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The nerd's guide to pre-rounding: a medical student's manual to the wards by loftus m.d., richard a. - The Watch Nerd’s Guide to the British Museum - Bloomberg



You’ve fallen victim to one of the classic blunders. The most famous is to “never get involved in a land war in Asia.” But only slightly less well-known is: “do not believe that you are stuck with weak, flat, bunion’d, or heel-spur’d feet.”

I’ve had the pleasure of helping a lot of people fix their feet up to be super strong, pain-free, orthotic-free, and awesome, and I’m going to teach you what I taught them.

Given that your feet are your base of support, they influence the power output of your hips and glutes, and they carry you off to every adventure you go on – it’s crucial they function well.

Daniel H. Wilson, Beth Elderkin, and Anthony Ha join us to discuss the new Netflix series Altered Carbon , based on the novel by Richard K. Morgan.

Environmental activist Bill McKibben joins us to discuss his books Enough and Radio Free Vermont: A Fable of Resistance .

Anthony Ha, Sara Lynn Michener, and John Joseph Adams join us to review the new Amazon series Philip K. Dick’s Electric Dreams .

You’ve fallen victim to one of the classic blunders. The most famous is to “never get involved in a land war in Asia.” But only slightly less well-known is: “do not believe that you are stuck with weak, flat, bunion’d, or heel-spur’d feet.”

I’ve had the pleasure of helping a lot of people fix their feet up to be super strong, pain-free, orthotic-free, and awesome, and I’m going to teach you what I taught them.

Given that your feet are your base of support, they influence the power output of your hips and glutes, and they carry you off to every adventure you go on – it’s crucial they function well.

You’ve fallen victim to one of the classic blunders. The most famous is to “never get involved in a land war in Asia.” But only slightly less well-known is: “do not believe that you are stuck with weak, flat, bunion’d, or heel-spur’d feet.”

I’ve had the pleasure of helping a lot of people fix their feet up to be super strong, pain-free, orthotic-free, and awesome, and I’m going to teach you what I taught them.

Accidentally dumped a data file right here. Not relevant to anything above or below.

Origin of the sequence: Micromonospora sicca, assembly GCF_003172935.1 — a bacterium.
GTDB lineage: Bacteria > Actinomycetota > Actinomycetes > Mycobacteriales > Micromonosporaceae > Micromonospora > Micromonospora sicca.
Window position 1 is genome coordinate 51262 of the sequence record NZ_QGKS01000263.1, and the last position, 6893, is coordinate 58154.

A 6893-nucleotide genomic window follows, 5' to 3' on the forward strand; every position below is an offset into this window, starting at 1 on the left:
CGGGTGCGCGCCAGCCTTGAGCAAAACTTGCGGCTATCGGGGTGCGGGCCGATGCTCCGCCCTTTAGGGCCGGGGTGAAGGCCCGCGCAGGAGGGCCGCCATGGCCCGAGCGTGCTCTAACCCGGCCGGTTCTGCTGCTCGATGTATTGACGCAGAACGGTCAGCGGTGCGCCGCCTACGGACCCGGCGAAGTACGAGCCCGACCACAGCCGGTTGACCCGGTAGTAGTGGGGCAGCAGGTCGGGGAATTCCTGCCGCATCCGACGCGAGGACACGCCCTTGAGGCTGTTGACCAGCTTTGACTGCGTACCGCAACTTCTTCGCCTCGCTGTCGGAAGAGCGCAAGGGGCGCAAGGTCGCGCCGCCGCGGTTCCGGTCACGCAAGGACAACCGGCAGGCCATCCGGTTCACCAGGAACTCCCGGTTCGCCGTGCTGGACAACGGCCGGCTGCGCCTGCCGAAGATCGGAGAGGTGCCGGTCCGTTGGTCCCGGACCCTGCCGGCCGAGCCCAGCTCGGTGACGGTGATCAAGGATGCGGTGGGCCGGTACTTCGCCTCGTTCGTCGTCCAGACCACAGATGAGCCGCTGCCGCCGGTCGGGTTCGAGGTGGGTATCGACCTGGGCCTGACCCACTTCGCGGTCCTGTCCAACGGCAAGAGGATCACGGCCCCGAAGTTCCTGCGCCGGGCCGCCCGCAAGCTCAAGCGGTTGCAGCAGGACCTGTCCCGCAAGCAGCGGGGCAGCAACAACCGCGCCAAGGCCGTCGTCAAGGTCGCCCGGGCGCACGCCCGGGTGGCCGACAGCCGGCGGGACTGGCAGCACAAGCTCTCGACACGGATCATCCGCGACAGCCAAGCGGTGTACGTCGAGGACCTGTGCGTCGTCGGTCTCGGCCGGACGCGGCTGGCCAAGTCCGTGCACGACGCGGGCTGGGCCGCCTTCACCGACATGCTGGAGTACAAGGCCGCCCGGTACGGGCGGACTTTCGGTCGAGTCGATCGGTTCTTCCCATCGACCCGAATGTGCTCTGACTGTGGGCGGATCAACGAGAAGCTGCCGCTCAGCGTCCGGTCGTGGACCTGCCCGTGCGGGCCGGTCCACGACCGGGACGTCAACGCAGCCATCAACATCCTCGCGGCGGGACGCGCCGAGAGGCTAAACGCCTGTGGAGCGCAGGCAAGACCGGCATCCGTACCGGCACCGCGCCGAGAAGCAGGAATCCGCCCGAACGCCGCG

Given that your feet are your base of support, they influence the power output of your hips and glutes, and they carry you off to every adventure you go on – it’s crucial they function well.

Daniel H. Wilson, Beth Elderkin, and Anthony Ha join us to discuss the new Netflix series Altered Carbon , based on the novel by Richard K. Morgan.

Environmental activist Bill McKibben joins us to discuss his books Enough and Radio Free Vermont: A Fable of Resistance .

Anthony Ha, Sara Lynn Michener, and John Joseph Adams join us to review the new Amazon series Philip K. Dick’s Electric Dreams .

If you are in London with a day or a few to kill and are horologically inclined (and you probably are, because if you are not my condolences on having ended up here) you should be aware that there are a tremendous number of interesting exhibitions at London's numerous museums, which are at least as worth a visit as the city's numerous new watch boutiques and  vintage watch dealers.   The British Museum, the Victoria and Albert Museum, and the Science Museum all have a great deal to offer, with the Science Museum housing the collection of watches and clocks donated and curated by the Worshipful Company of Clockmakers. 

Of these three (all of which I visited this week), the last is probably the one you should visit if you can only visit one. It is almost exhaustingly rich in scope and in the sheer number of watches, and it's even got a dedicated George Daniels section, but the British Museum is a close second, with many, many pieces worth seeing – one of which is the oldest existing clock known with a fusée.